Ham radio software has, for many of us, become a new hobby within our amateur radio hobby.
This page is aimed mostly at the newcomers to ham radio and aspiring amateur radio operators.
But, if you are a "pro", feel free to explore this section of our website. You stand a good chance of finding something useful.
Most of us are software "users".
However, some of us do know how to program. We are fortunate enough to be able to design and code our own, custom made,
But, what if you have never programmed a computer before . . . and would love to learn how to? No problem!
You proceed the same way you did when you began studying for your ham radio license: start with the basics and, then, one step at a time!
Ham radio software used to be available exclusively for the Windows operating system (O/S).
But, nowadays, some software applications are also available for other platforms and devices, operating under other computer operating systems:
Amateur radio software is either free or sold.
There are gems and duds in both camps!
Most ham radio software available is destined to run on a desktop or laptop. However, an increasing number of amateur radio operators are using tablets and even smart phones in the shack (or at work or school, looking for info during lunch break! ;)
Therefore, an increasing number of applications are now becoming available for these new smaller platforms.
One can even remote-control an amateur radio transceiver using software running on a smart phone! You just can't stop progress!
Software is always designed with a purpose in mind . . . even if some don't achieve all that they were meant to! ;)
To give you an overview of what's available (more pop up every year), I have grouped the major uses of amateur radio software under the following categories.
Don't worry if you do not recognize or understand some of the applications or acronyms. You will find their meaning elsewhere on this site. Just use the search facility at the bottom of this page.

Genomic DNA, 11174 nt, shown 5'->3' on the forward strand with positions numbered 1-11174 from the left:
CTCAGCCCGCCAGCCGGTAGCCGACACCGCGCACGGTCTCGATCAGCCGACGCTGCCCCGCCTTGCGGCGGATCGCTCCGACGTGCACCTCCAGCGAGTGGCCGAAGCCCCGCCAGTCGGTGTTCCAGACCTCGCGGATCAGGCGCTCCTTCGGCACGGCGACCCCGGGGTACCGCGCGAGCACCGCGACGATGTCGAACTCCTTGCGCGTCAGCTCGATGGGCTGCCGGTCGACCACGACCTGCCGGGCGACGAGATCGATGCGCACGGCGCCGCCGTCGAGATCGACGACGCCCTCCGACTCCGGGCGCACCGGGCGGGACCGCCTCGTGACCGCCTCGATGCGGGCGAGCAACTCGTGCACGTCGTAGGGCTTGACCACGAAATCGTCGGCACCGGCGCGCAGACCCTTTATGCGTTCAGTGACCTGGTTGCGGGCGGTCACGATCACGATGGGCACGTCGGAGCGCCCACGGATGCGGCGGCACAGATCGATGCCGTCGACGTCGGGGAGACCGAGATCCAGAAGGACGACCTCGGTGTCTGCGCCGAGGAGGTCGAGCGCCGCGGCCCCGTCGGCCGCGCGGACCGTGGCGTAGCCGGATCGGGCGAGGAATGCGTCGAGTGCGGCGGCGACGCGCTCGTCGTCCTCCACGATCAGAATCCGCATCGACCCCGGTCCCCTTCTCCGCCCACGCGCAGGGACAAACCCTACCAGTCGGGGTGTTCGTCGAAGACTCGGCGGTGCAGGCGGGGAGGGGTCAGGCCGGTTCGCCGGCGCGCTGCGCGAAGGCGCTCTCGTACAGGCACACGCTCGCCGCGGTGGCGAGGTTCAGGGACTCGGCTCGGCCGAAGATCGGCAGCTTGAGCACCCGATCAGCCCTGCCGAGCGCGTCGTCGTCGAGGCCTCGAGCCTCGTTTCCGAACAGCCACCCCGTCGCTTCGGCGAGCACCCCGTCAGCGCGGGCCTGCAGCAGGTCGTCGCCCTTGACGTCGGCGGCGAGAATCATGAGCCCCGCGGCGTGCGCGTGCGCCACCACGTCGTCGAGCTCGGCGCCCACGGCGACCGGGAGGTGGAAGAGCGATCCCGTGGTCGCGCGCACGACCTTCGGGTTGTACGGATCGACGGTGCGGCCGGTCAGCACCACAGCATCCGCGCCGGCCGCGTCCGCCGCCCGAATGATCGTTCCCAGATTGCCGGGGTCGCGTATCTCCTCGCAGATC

Obviously, the aspiring ham radio operator, and the licensed ham wanting
to upgrade to a more advanced level, will eventually need to pass the
appropriate exam. She/he will find most useful software especially
designed to help study for it.
The need for software learning aids is especially true for those who do not have access to courses given by their local ham radio club.
For the more technically inclined:
Once licensed, the amateur radio operator can enhance his/her enjoyment of the hobby by using one or more ham radio software applications, listed above, for his operating and/or experimenting needs.
Now, I like to modify software to suit my preferences, if I have access to the source code, of course!
When I can't find the open source code of the application I need, then I start looking at writing my own, from scratch.
I especially like interpreted languages like Perl and Python. They enable me to prototype what I want rapidly. I try to avoid compiled languages if I can. I find their development cycle longer and unnecessarily demanding.
Programming is writing specific and detailed instructions that a computer can interpret and execute to produce the results you want.
I strongly recommend that you try your hand at programming.
I consider the Python language to be the easiest to learn. It is more than powerful enough to enable any ham radio operator to create applications to help in operating the station or researching and experimenting.
When you are ready to explore Python programming further, here is where I suggest you go.
Pretty soon, you will be able to undertake a programming project like, perhaps . . . a custom application, coded in Python, to control the operation of your transceiver from your PC - be it Windows, Linux or Mac OS X! Why not?
Finding ham radio freeware is a very time consuming and often frustrating task. You really have to dig for what you are looking for.
Sources of reliable, regularly updated information on ham radio software are few and far between. The reasons for this phenomenon are many. The main ones are
In spite of it all, there are ways to get around the difficulties! ;-)
Here is a review of what I consider potentially useful sources of information on ham software, where you might find the freeware you are looking for.
My favorite directory of ham radio software (for now) is The DXZone Ham Radio Software section.
I'm not saying that their directory does not contain dead links. Ham radio is a dynamic world. Some resources disappear. New ones appear. Happens all the time. One attempts to keep up. Such is life! ;-)
It's actually remarkable that the DXZone Software Catalog has so few dead links! If you do find one, please tell the Webmaster.
My favorite categories are:
Software Defined Radio Category
One of my favorite haunts is the Software Defined Radio category. I visit it regularly to see what's new in the brave new world of Ham SDR.